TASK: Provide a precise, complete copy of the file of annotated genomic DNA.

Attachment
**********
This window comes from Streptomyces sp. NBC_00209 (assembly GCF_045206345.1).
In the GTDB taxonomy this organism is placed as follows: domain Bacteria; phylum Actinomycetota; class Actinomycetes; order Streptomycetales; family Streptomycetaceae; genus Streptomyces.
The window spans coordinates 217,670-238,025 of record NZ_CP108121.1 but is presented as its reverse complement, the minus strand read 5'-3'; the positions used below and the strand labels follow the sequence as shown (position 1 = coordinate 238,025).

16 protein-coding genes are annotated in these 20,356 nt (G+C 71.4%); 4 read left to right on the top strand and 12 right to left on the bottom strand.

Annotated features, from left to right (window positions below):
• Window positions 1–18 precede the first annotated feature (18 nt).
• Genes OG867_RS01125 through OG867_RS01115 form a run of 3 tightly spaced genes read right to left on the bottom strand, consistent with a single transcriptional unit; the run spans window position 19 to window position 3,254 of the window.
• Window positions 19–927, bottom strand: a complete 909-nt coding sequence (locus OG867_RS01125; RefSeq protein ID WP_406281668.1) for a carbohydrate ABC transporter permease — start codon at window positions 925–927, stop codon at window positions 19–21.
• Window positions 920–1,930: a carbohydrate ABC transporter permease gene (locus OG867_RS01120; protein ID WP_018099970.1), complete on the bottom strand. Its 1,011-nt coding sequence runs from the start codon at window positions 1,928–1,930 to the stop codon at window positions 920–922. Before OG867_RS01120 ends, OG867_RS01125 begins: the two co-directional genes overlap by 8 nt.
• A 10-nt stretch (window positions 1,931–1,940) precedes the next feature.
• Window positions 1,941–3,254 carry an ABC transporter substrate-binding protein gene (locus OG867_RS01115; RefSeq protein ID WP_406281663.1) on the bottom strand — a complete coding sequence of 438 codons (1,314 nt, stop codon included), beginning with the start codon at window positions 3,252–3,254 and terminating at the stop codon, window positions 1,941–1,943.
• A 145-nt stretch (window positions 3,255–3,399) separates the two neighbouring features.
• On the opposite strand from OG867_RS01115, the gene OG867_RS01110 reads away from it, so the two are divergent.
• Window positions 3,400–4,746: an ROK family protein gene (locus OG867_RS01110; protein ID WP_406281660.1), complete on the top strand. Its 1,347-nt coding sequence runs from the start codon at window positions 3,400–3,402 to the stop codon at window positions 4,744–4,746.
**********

This window comes from Streptomyces sp. NBC_00209 (assembly GCF_045206345.1).
In the GTDB taxonomy this organism is placed as follows: domain Bacteria; phylum Actinomycetota; class Actinomycetes; order Streptomycetales; family Streptomycetaceae; genus Streptomyces.
The window spans coordinates 217,670-238,025 of record NZ_CP108121.1 but is presented as its reverse complement, the minus strand read 5'-3'; the positions used below and the strand labels follow the sequence as shown (position 1 = coordinate 238,025).

16 protein-coding genes are annotated in these 20,356 nt (G+C 71.4%); 4 read left to right on the top strand and 12 right to left on the bottom strand.

Annotated features, from left to right (window positions below):
• Window positions 1–18 precede the first annotated feature (18 nt).
• Genes OG867_RS01125 through OG867_RS01115 form a run of 3 tightly spaced genes read right to left on the bottom strand, consistent with a single transcriptional unit; the run spans window position 19 to window position 3,254 of the window.
• Window positions 19–927, bottom strand: a complete 909-nt coding sequence (locus OG867_RS01125; RefSeq protein ID WP_406281668.1) for a carbohydrate ABC transporter permease — start codon at window positions 925–927, stop codon at window positions 19–21.
• Window positions 920–1,930: a carbohydrate ABC transporter permease gene (locus OG867_RS01120; protein ID WP_018099970.1), complete on the bottom strand. Its 1,011-nt coding sequence runs from the start codon at window positions 1,928–1,930 to the stop codon at window positions 920–922. Before OG867_RS01120 ends, OG867_RS01125 begins: the two co-directional genes overlap by 8 nt.
• A 10-nt stretch (window positions 1,931–1,940) precedes the next feature.
• Window positions 1,941–3,254 carry an ABC transporter substrate-binding protein gene (locus OG867_RS01115; RefSeq protein ID WP_406281663.1) on the bottom strand — a complete coding sequence of 438 codons (1,314 nt, stop codon included), beginning with the start codon at window positions 3,252–3,254 and terminating at the stop codon, window positions 1,941–1,943.
• A 145-nt stretch (window positions 3,255–3,399) separates the two neighbouring features.
• On the opposite strand from OG867_RS01115, the gene OG867_RS01110 reads away from it, so the two are divergent.
• Window positions 3,400–4,746: an ROK family protein gene (locus OG867_RS01110; protein ID WP_406281660.1), complete on the top strand. Its 1,347-nt coding sequence runs from the start codon at window positions 3,400–3,402 to the stop codon at window positions 4,744–4,746.